That is to say, a floating-point representation (i.e., fraction) of a number of sensor pixels is used to determine the ROI. Consequently, a fractional pixel method can more precisely register pixels and subpixels within close proximities in contrast to whole pixel methods using a single-image measurement – where limitations are relative to the imaging system resolution. To establish the centroid location of a display pixel ROI, the fractional pixel method utilizes the primary input for a single display pixel location, then scans the display to set preliminary ROI for all display pixels of the device based on pixel pitch. These ROI are refined to calculate the center of gravity of each display pixel weighted to the highest average luminance across image sensor pixels. The ROI is then configured to be a bounded area surrounding the display pixel center and decisions are made as to whether the image sensor pixels are associated partially within, or outside the ROI. To determine an overall value of the ROI, the fractional luminance values in each of the image sensor pixels within the ROI are totaled up (e.g., the luminance per display pixel). See Figure 2.

Figure 2. Illustration of a traditional whole pixel measurement method versus the fractional pixel method. In the traditional method (left), display pixels are measured using 100% of the data from sensor pixels whose area is more than 50% inside the ROI, and 0% of the data from sensor pixels whose area is less than 50% inside the ROI. Using the fractional pixel method (right), display pixels are measured using a percentage of data based on the percentage of sensor pixel area inside the ROI. Image Credit: Radiant Vision Systems

The fractional pixel method has a considerable influence on measurement accuracy when applied to high-resolution, pixel-dense displays where pixel-level luminance measurements are concerned. As resolutions in displays increase and single-image measurement resolution is restricted, a measurement image may include image sensor pixels that fall partly inside or outside of a single display pixel ROI. This increases the probability of measurement error according to the luminance values factored in or out of the total measurement of a target pixel.

Moreover, an individual image sensor pixel that partly falls inside an ROI may introduce values for both the target display pixel as well as a neighboring pixel. Therefore, it is vital that ROI be centered accurately in accordance to each display pixel, and image sensor pixels positioned partly within the display pixel ROI are weighted to secure nearby pixel values not factored into the quantification of the target pixel.

Figure 3 and 4 depict the fractional pixel measurement method, as described in patent WO2019040310A1.


Figure 3. A portion of a display measurement image with ROI whose center is aligned to the display pixel center. Image Credit: Radiant Vision Systems

Figure 4. A schematic illustration of display pixels (560) and a single circular ROI (570) having a center (572) and a radius (R). Some of the sensor pixels (560b) are wholly contained within the ROI, while other sensor pixels (560a) are partially inside and partially outside the ROI. Image Credit: Radiant Vision Systems

Evaluating Method Effectiveness

To assess the accuracy of a fractional pixel measurement technique, an experiment was carried out by Radiant Vision Systems utilizing the measurements of an OLED device. This experiment compared pixel-level luminance measurements from whole and fractional pixel methods to a reference measurement. To determine a reference for pixel-level luminance values, a Radiant Vision Systems ProMetric® Imaging Photometer combined with a microscope objective lens was put in place to capture an ultra-high-resolution measurement image of an OLED display with 577 pixels per inch (subframed to an area at the center of the display, 150 H x 200 W display pixels). See Figure 5.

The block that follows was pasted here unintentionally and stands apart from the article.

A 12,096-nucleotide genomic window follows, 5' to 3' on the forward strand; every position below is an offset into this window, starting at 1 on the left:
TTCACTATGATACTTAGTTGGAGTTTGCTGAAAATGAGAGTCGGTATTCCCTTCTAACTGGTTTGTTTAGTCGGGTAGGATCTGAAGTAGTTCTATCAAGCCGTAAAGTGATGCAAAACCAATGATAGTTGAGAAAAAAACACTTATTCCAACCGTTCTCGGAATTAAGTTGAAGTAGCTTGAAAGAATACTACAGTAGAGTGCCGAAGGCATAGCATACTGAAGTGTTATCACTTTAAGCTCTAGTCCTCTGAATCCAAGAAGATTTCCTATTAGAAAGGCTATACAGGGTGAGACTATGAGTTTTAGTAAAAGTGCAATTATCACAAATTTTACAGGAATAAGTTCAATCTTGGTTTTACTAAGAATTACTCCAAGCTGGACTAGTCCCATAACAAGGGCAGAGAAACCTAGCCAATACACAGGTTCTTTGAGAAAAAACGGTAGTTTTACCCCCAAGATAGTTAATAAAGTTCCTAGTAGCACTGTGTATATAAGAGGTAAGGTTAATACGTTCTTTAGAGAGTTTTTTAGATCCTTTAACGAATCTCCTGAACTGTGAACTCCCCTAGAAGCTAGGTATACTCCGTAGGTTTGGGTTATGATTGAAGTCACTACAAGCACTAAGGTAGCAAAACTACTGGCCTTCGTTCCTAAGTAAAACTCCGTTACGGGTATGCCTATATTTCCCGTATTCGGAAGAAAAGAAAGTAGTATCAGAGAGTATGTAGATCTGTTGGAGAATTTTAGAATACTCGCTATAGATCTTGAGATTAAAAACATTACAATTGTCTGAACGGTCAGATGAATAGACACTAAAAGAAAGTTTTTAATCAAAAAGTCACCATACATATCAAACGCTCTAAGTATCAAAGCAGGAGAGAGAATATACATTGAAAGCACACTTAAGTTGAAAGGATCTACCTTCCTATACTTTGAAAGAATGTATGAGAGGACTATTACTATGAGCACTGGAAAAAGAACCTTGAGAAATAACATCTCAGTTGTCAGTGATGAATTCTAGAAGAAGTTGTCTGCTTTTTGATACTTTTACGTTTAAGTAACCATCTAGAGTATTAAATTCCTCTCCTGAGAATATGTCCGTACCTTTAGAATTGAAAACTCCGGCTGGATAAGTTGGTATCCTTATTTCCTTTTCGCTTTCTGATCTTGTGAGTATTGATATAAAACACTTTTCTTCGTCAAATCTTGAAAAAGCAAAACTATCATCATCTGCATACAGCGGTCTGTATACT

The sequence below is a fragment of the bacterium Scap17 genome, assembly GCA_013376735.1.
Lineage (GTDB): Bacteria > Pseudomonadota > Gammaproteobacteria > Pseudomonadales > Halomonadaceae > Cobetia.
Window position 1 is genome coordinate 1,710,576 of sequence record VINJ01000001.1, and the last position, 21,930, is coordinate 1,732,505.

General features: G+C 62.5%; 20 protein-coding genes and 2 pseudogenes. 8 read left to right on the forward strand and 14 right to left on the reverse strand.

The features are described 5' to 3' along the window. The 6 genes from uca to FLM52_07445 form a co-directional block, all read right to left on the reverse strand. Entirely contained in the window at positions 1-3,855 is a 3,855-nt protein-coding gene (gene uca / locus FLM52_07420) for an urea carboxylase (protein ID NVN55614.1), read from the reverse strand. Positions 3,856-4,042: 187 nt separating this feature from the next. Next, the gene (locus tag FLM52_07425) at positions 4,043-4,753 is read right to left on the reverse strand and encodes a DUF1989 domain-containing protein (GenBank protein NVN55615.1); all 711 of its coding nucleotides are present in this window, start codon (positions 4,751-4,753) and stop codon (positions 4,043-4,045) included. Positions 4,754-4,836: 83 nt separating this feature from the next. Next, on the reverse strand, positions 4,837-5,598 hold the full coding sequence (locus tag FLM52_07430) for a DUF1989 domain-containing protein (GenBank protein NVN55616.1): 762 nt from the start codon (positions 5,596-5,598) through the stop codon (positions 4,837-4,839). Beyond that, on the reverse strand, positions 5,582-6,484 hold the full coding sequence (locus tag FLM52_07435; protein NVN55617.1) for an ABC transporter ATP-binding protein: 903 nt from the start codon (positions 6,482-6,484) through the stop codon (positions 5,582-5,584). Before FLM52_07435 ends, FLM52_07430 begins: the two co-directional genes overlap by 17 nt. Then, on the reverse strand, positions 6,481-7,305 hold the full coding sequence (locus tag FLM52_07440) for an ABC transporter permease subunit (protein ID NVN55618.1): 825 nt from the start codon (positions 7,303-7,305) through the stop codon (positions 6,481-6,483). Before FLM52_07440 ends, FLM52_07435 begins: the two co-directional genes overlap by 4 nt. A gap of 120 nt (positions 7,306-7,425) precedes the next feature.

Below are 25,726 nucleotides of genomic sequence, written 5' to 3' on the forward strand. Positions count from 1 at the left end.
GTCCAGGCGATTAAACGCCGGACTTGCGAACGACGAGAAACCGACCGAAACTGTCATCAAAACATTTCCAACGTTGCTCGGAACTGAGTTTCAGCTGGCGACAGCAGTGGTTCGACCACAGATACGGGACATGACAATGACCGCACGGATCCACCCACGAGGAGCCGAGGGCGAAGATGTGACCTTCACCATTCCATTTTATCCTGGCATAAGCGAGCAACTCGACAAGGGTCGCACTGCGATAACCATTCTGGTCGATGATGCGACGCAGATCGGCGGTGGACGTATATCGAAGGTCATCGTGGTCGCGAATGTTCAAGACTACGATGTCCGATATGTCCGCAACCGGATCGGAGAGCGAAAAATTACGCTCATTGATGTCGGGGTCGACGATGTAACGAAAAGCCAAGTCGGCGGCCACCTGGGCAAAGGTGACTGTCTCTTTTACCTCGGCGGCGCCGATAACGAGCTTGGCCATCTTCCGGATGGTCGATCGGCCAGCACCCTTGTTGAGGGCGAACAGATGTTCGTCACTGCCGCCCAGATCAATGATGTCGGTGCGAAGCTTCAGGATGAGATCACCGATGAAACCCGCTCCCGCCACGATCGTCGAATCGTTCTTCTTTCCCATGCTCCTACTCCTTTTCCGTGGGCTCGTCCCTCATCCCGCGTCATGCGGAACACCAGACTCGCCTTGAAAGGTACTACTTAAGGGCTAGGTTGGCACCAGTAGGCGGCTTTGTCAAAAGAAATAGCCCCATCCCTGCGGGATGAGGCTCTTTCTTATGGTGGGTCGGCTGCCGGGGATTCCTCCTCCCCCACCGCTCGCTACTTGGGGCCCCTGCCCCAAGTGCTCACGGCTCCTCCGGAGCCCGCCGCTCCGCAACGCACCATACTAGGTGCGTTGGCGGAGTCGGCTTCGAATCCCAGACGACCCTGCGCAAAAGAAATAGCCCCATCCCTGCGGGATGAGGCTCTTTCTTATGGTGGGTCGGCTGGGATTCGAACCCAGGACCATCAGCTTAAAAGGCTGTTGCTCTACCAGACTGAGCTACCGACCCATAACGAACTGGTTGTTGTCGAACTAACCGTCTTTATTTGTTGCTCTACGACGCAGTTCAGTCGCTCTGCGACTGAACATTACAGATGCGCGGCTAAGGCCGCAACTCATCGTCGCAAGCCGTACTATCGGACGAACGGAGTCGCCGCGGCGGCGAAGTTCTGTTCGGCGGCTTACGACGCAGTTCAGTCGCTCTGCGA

Figure 5. Reference measurement image of an OLED display with ROI measuring 30 x 30 image sensor pixels per display pixel. Image Credit: Radiant Vision Systems


Figure 6. Down-sampled measurement image representing a typical measurement resolution with ROI measuring 3.2 x 3.2 image sensor pixels per display pixel. Image Credit: Radiant Vision Systems

As exhibited in the reference measurement image (Figure 5), display pixel ROI are 30 image sensor pixels in diameter (30 x 30 sensor pixels per display pixel). To simulate a standard measurement resolution, a measurement image of the same OLED display was created by down-sampling the high-resolution reference measurement image. The display pixel ROI are 3.2 image sensor pixels in diameter (3.2 x 3.2 sensor pixels per display pixel) as illustrated in the down-sampled image (Figure 6).

Each horizontal row of pixels was measured using the reference measurement image (Figure 5), supplying the true luminance values of the display pixels. Subsequently, luminance values were then taken for each row of pixels in the down-sampled measurement image (Figure 6) utilizing whole and fractional pixel methods, giving the luminance values for a standard measurement scenario.


Figure 7. Synthetic measurement showing pixel-level luminance of the reference measurement image. Measurement image shown in “false color” scale to represent luminance values. Image Credit: Radiant Vision Systems


Figure 8. Synthetic measurement showing pixel-level luminance measured by the whole pixel method. Image Credit: Radiant Vision Systems

Figure 9. Synthetic measurement showing pixel-level luminance measured by the fractional pixel method. Image Credit: Radiant Vision Systems

Synthetic measurement images were produced using values measured by reference, whole, and fractional pixel methods (Figures 7 through 9). In synthetic images, every image sensor pixel records the luminance value for an individual display pixel (i.e., one-to-one image resolution to display resolution). The visual evidence presented in these images shows that luminance values measured using a whole pixel method (Figure 8) differ more significantly from pixel to pixel than the values measured by the reference (Figure 7) and fractional pixel method (Figure 9), which appear to be very similar.